For residents of rural Indiana, Internet access for the longest time has been limited to two options; slow dial up connection or no Internet connection at all. Finding high speed internet services like cable Internet, although widely available in towns, is unavailable to people living in rural areas.
Why DSL and Cable Does Not Work In Rural Areas
The main reason for this is that rural areas do not have DSL and Cable Internet lines. Even when the lines are available, the service providers charge very high rates to use them for Internet connections. Another reason is that lines like DSL are negatively affected by long distances. This means that an Internet connection is much slower the farther the lines are from the service provider’s central hub. In addition, the distance between homes and buildings often do not permit accessibility to wireless Internet (WiFi) connections. This is because WiFi can only be accessed 300 feet from the closest wireless router.
Alternatives to DSL and Cable for People Living In Rural Indiana
People living in rural Indiana can now access high speed Internet services using two major options:
1. Satellite Internet
This options works by linking or connecting a modem with a satellite dish. This allows signals from the Internet provider’s satellite to be transmitted and received by the customer’s dish. The benefit of satellite Internet is that it offers access to high speed Internet with an “always on” connection provided that the user’s dish can receive signals from the Internet provider’s satellite. Since the connection is always on, no dialing is required for an Internet connection.
The main disadvantage of satellite Internet is that it can be affected by bad weather like snow and rain. As long as these weather conditions are prevalent, they can disrupt the Internet connection. This is the same problem that occurs with satellite TV.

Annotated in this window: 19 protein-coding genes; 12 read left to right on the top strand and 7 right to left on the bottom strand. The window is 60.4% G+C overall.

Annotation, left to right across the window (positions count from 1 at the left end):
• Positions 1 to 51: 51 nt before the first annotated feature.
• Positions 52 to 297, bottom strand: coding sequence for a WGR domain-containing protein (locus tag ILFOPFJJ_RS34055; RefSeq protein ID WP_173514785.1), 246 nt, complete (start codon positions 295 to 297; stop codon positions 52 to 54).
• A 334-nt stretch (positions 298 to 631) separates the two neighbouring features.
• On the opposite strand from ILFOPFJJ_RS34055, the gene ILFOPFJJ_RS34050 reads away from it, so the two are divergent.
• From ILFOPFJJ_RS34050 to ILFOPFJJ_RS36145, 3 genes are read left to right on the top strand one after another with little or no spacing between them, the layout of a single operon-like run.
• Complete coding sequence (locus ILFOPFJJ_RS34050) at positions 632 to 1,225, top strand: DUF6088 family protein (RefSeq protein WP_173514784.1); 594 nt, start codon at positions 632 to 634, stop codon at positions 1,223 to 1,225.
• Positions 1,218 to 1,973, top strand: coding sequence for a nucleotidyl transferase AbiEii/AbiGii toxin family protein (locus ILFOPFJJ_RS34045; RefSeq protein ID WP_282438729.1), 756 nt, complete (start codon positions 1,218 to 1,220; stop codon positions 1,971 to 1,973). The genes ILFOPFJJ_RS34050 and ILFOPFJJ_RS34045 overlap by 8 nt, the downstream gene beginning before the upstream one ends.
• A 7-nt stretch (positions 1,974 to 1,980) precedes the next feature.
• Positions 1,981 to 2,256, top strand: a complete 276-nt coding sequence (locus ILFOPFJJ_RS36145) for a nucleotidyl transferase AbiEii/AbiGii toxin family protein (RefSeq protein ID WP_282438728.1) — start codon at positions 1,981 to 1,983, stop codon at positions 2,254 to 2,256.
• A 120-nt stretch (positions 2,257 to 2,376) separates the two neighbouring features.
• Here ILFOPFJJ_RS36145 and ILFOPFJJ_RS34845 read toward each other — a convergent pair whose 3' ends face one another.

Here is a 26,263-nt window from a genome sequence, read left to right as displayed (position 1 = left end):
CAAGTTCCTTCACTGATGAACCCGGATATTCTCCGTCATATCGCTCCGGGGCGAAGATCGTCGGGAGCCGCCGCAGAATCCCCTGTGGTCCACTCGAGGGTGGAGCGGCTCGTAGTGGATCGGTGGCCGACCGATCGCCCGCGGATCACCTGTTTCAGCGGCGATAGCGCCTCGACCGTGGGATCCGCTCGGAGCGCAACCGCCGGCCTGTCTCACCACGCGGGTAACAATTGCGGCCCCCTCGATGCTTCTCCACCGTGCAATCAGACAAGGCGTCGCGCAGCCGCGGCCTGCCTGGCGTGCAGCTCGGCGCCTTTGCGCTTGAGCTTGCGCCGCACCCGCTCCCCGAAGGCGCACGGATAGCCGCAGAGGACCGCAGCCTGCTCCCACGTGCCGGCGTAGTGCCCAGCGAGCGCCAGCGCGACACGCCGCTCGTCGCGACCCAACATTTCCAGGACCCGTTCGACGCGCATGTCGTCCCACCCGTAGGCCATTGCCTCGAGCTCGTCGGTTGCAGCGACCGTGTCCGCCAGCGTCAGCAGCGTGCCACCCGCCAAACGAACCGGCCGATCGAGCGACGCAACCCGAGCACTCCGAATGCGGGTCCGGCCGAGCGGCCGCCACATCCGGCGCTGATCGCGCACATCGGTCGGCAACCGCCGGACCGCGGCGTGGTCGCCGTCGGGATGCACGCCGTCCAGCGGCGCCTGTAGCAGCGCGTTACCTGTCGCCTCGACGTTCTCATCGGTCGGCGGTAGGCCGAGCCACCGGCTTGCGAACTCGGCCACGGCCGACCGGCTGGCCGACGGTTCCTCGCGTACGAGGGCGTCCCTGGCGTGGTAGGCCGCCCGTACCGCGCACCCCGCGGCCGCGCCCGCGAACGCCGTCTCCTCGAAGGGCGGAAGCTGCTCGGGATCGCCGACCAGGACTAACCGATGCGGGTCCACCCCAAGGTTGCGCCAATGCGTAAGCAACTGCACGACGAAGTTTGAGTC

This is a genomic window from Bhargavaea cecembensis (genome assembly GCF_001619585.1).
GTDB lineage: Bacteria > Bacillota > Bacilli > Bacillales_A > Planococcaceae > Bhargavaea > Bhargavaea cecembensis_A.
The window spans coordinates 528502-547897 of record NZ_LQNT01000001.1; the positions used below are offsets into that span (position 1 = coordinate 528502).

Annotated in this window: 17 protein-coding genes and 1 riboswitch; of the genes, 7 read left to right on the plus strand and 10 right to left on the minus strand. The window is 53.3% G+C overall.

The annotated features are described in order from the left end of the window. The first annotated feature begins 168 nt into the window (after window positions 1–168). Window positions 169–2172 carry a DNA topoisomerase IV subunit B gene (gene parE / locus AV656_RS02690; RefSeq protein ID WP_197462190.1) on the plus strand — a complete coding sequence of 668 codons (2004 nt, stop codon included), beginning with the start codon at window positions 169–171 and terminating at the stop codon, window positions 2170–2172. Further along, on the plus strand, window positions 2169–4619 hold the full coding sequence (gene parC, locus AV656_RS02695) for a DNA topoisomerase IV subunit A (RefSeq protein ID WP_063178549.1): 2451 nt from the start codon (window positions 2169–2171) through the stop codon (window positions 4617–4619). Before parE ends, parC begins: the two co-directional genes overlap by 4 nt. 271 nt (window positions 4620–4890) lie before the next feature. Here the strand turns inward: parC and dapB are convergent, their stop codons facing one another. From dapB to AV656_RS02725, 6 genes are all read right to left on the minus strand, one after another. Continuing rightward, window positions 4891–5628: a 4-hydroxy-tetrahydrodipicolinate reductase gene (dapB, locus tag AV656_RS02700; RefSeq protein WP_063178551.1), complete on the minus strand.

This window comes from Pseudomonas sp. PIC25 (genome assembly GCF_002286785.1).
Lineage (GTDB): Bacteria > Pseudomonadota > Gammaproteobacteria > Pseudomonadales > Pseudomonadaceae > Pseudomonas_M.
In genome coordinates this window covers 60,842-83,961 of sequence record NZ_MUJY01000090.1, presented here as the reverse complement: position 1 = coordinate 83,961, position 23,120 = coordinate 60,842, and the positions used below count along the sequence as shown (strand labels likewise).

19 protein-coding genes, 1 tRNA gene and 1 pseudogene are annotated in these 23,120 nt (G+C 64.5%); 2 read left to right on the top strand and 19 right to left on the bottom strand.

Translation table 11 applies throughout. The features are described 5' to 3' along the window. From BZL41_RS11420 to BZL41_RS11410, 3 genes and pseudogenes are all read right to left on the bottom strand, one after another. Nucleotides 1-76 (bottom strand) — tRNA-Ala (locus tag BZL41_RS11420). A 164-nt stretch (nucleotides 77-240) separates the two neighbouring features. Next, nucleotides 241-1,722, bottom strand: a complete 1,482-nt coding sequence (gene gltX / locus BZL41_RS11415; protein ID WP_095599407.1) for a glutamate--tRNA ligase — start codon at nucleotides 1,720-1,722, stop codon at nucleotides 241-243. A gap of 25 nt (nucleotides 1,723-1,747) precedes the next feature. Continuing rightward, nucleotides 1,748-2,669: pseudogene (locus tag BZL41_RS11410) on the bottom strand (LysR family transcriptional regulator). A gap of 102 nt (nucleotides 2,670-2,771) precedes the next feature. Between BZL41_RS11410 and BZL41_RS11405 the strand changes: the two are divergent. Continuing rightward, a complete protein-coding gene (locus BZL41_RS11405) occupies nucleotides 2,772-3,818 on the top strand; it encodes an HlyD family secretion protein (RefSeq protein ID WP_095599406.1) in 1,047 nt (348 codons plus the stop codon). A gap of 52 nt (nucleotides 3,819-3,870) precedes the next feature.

2. Cellular Internet
This kind of Internet connection option works through the cellular-phone tower networks in a specific area. A functional (data ready) mobile phone can be connected to a PC to act as a modem. This means that people in rural Indiana who have mobile phone plans with unlimited data transfers can use their phones as modems to access the Internet using their mobile phone’s network. By consulting with a mobile phone provider, people living in rural Indiana can set up specific data limits to allow Internet access. There are also third party or intermediary companies that provide electronic equipment for linking to cellular networks.
The disadvantage of cellular networks is that like the mobile phones themselves, their signals can sometimes drop. In addition, unlike with a satellite connection where there are no data overages, people using cellular Internet who exceed their mobile phone data plan risk being charged very high costs. Also, if the cell phone network reception is poor in a particular rural area, it will compromise the speed of an Internet connection.
Irrespective of their shortcoming, satellite and cellular Internet options provide faster Internet connections than the dialup option. Satellite is about ten to twenty times faster than dialup, while cellular can be two to four times faster, making them the better options for people living in rural areas.
Darren Newberg is a farm equipment salesman. He loves rural life, but also enjoys having the conveniences of the modern world. Click to visit IndianaInternetProviders.net.